The data have been collected based on both secondary and primary for the study area. Secondary data have been collected from published and other published organization. The collected primary data have been analyzed into simple percentage, firstly which is categorized into family member based on size of house hold. The primary data collected through the direct field investigation. The field investigation has been conducted with a well designed questioner. A direct interview has been conducted with a person from each sampled household of the Village. Sampled households were selected on the basis of random sampling technique. A total of 50 households have been selected from 129 households on the basis of sampling techniques.
The present work has been accomplished with both quantitative as well as qualitative technique. Among the quantitative techniques, both simple and standard statistical techniques have been applied to gather the facts. Simple percentage technique has been used to analyze the socio-cultural and economic status of the households of the study area.
Table 1 Demographic profile of the study area, 2013


The village Ballabhpur village is located to the North and North West of Santiniketan about 3.5 km. away from Vishwa Bharati. The geographical location of this village is confined within the latitudes of 230 41’ 54” N and 260 42’ 26” N and longitudes of 870 40’ 07” E and 870 40’ 37” E in the police-station and subdivision of Bolpur, Dist- Birbhum, W.B. This included in the topographical map of survey of India No. 73M/10 and J. L. No. of this mouza is 64.
Source: 2001


Table: 2 Distribution of population among the sampled households, Ballabhpur Village, 2013
The table 2 reveals that the distribution of population of Ballabhpur Village. It has been counted that 40 percent male and 35 percent female population which belongs to Scheduled Caste category come under the group of less than 3 household sizes. There is no percentage of Scheduled Tribe population comes under the category of less than 3 and 4-5 family size. On the other hand highest percentage Scheduled Tribe population (13.04 percent male and 10.62 percent female) belong to 5-6 category of families. Highest percentage of General population (26.08 percent male and 39.13 percent female) comes under the group of 4-5 family size.
By the close observation of this table 2, it have been conclude that most of the families belongs to the scheduled caste and scheduled tribe category in that area.
Table: 3 Age-group wise distribution of population among the sampled households, Ballabhpur Village, 2013
Table 3 focused on the age-group wise distribution of population of sampled household. The highest percentage of population (50 percent male and 50 percent female) belong to 18-40 and 40-60 age group which come under the category of less than 3 household size and lowest percentage of population which belongs to less than 6, 16- 18 and more than 60 age group. On the other hand highest percentage of population (33.33 percent) belongs to 6-18 age groups and comes under the 4-5 household size. Another 23.01 percentage of population which has been belongs to less than 6 age groups come under the categories of more than 8 size of household. Highest percentage of population (15.38 percent) which has been belongs to more than 60 age groups and comes under the category of more than 5 size of household.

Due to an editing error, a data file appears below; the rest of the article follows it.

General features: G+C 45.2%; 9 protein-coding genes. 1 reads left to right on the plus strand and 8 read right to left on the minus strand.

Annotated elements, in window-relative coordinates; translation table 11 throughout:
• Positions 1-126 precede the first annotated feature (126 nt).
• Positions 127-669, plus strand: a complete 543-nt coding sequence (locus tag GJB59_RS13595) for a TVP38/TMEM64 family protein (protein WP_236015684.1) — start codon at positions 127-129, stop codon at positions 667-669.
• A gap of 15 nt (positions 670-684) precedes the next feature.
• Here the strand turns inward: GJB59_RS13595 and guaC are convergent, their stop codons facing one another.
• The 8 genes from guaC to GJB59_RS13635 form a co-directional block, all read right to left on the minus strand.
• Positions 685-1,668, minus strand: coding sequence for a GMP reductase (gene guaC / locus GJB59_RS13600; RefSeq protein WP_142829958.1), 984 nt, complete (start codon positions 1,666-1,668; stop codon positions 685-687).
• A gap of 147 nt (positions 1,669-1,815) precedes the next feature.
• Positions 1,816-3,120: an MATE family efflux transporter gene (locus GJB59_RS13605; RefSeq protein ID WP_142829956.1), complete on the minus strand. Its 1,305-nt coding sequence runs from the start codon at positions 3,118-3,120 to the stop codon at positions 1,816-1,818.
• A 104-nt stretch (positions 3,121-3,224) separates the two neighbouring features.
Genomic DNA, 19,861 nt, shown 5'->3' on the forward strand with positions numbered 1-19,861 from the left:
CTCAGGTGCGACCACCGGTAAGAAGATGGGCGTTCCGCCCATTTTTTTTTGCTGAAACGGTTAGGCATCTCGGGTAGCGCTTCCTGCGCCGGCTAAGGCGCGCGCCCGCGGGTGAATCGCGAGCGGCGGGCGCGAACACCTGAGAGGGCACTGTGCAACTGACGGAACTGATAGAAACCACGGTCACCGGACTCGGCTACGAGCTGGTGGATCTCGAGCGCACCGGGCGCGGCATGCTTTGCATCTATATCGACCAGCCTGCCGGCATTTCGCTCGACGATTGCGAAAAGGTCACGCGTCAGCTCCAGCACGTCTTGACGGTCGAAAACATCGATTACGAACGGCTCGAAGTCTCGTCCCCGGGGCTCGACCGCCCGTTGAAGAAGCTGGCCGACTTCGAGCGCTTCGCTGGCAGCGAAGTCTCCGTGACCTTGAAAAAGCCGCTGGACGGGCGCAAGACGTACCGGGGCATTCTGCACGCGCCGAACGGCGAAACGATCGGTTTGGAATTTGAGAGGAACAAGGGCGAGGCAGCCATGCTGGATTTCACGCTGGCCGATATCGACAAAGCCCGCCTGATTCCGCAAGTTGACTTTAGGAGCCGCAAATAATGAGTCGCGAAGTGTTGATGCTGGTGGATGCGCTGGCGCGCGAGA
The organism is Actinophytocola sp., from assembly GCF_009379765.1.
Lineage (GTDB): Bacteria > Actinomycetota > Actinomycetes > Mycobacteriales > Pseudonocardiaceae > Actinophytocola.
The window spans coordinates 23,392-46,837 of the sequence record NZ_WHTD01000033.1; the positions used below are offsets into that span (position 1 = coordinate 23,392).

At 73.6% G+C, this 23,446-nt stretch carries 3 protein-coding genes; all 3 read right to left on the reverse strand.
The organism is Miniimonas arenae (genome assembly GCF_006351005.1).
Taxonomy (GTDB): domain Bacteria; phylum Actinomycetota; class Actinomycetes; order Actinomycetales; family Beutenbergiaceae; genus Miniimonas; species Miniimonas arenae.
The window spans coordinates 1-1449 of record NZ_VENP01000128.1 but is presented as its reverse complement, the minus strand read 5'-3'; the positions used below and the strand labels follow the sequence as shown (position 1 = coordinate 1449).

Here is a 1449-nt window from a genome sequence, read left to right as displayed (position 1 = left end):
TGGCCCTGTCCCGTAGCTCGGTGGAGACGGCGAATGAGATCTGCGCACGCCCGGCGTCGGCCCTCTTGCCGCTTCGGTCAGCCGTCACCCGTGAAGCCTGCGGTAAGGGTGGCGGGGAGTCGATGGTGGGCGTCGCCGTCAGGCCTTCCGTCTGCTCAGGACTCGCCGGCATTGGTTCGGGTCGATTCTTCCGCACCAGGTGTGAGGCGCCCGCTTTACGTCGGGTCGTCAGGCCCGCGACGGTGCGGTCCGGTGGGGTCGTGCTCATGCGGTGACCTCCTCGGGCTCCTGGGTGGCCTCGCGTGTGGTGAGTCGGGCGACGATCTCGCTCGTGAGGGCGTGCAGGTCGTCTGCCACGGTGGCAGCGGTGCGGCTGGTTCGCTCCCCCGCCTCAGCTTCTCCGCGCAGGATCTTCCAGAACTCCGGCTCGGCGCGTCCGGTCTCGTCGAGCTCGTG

By the close observation of this table 3 it have been conclude that the area is having major percentage of male and female populations belongs to 18-40 and 40-60 years of age group.


Table 4 Educational status among the sampled household, Ballabhpur Village, 2013
The table 6 reveals that the education status of Ballabhpur Village. Average literacy rate of this village is less than 55 percent; male percentage is 54.02 and female 45.92 percent. The family has 4-5 persons they have higher educated and they carry their qualification up to M.A. / M.Sc. level. The family having four to five of they have high percentage in primary stage but in higher level educated percentage is very low. In this category 60.72 percent male and 39.28 percent female are literate. Another 52.63 percent male and 46.36 percent female literate people come under the category of more than five family members. By the close observation it has been identified that most of the male persons are preferred to give education by their parents than the female. The population has rarely got the opportunity to go the school or college. After the analysis it can evaluate that the education condition of Ballabhpur Village is very poor. Peoples are unable to bear as their education purpose due to poor economic condition.


Table: 5 Income distributions among the sampled households, Ballabhpur Village, 2012
The income level is depicted by the table 5 which shows that highest per capita income has Rs. 1650 and lowest per capita income is Rs. 860 which comes under the category of 4-5 and 6-7 size of household. More than 50 percent of households as their per capita income have Rs 500-900 under the category of 6-7 and their average per capita income is Rs. 860. Another 50 percent household belongs to under the category of 4-5 and their average per capita income is Rs. 1650. Average per capita income Rs. 1050, which have comes under the group of less than 3 family members of household. In category which comes under group of more than 5 members in a family have average per capita income is Rs. 860. Apart from the analysis it has been identified that economic condition of Ballabhpur Village is very poor due to lack of source and employment facilities.